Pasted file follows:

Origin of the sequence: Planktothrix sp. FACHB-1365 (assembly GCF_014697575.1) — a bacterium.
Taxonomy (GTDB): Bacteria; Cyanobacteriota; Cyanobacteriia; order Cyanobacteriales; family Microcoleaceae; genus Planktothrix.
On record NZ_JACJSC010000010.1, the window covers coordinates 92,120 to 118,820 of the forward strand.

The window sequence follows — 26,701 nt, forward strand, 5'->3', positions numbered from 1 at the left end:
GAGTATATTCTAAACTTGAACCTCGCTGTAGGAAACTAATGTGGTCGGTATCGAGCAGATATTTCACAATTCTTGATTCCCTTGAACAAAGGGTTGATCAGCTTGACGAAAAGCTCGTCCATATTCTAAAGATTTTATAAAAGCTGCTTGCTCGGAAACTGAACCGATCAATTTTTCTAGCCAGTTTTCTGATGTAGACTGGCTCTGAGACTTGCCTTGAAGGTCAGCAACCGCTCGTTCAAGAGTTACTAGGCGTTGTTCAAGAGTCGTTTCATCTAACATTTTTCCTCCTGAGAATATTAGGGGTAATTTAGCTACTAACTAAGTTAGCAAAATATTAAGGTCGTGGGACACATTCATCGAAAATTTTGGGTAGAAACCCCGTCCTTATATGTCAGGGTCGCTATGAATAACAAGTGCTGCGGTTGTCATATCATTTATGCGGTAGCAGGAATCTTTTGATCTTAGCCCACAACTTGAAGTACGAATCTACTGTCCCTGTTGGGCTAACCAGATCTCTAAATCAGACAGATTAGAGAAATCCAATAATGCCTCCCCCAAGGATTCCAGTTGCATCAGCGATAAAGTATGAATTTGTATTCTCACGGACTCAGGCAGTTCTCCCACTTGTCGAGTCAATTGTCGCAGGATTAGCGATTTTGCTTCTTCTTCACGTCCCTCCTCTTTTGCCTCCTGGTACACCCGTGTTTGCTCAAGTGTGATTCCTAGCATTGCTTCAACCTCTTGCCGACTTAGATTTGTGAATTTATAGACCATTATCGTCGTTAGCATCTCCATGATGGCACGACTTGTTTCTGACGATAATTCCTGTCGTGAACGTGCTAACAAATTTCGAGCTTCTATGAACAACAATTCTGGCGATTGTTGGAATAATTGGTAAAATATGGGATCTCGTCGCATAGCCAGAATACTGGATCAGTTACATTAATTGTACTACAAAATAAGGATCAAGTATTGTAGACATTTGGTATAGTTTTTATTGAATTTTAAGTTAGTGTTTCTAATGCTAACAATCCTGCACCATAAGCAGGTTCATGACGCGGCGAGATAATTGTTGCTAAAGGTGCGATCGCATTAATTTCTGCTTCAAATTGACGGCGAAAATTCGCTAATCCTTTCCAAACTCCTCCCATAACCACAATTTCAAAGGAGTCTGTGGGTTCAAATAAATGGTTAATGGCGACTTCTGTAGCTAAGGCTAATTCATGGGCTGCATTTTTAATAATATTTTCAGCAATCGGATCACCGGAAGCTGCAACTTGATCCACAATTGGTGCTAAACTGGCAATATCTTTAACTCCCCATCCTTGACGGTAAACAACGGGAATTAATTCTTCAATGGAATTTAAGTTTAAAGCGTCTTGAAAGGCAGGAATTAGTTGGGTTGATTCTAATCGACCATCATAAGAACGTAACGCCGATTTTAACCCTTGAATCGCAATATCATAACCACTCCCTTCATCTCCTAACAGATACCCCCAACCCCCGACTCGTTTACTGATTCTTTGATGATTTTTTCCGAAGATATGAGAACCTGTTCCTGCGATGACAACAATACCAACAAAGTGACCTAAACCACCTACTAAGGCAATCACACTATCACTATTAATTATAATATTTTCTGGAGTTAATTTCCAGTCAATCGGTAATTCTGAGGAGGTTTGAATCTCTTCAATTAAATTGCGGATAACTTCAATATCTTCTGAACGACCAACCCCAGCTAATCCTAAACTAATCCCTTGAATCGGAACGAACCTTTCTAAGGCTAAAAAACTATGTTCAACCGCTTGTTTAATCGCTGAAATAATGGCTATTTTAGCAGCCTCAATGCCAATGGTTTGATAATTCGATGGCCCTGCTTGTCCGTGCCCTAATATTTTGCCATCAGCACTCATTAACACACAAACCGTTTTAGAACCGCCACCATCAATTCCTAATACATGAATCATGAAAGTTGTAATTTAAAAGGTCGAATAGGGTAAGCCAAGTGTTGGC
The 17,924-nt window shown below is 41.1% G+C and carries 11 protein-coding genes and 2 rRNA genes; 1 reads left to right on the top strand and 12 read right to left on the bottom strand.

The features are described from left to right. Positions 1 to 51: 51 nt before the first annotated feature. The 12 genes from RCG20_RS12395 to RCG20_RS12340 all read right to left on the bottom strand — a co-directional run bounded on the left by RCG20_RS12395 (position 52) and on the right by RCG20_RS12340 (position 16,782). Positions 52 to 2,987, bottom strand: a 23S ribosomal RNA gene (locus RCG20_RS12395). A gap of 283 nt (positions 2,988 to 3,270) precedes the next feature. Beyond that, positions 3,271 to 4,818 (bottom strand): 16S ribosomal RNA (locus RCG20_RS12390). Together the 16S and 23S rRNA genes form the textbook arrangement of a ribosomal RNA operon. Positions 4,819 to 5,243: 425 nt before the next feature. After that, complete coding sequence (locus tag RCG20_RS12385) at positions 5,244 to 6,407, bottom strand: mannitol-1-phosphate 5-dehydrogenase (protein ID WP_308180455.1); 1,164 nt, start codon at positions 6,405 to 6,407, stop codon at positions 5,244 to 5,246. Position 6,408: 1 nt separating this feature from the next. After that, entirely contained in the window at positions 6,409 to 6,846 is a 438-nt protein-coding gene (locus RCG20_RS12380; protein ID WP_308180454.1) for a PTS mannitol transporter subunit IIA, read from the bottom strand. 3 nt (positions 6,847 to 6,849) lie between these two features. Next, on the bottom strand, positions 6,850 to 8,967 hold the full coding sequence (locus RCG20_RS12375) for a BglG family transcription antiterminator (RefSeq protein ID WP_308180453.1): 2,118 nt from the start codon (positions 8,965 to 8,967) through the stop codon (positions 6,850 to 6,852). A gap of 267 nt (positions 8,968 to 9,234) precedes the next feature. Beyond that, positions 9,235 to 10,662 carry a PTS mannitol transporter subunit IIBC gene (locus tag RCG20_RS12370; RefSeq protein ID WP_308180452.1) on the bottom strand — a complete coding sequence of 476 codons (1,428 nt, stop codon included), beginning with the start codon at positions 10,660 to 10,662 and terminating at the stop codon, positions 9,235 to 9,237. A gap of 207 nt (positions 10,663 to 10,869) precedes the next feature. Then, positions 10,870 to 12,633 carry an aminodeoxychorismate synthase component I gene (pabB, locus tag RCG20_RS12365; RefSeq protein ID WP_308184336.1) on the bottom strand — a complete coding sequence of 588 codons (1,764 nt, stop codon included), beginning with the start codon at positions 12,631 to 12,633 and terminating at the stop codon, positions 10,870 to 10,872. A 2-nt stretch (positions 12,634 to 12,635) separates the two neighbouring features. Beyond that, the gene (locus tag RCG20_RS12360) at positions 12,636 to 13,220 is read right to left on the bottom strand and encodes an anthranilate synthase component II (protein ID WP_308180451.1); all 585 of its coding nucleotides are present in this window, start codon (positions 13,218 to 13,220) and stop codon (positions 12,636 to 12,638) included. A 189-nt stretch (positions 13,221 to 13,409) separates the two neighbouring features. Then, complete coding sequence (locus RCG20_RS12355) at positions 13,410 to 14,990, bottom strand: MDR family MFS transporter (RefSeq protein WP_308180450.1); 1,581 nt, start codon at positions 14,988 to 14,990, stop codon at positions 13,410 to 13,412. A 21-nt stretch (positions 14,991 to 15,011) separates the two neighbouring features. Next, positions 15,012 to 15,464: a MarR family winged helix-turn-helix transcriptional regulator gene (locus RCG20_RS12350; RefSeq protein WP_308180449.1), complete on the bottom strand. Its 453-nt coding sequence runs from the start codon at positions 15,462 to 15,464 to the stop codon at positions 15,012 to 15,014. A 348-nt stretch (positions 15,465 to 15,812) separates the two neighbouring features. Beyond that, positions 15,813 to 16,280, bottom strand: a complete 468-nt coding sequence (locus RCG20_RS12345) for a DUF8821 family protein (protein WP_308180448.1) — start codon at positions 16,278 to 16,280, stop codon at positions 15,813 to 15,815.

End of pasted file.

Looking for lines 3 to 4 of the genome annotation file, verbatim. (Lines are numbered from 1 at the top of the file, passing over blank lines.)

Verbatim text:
On record NZ_JACJSC010000010.1, the window covers coordinates 92,120 to 118,820 of the forward strand.

The window sequence follows — 26,701 nt, forward strand, 5'->3', positions numbered from 1 at the left end: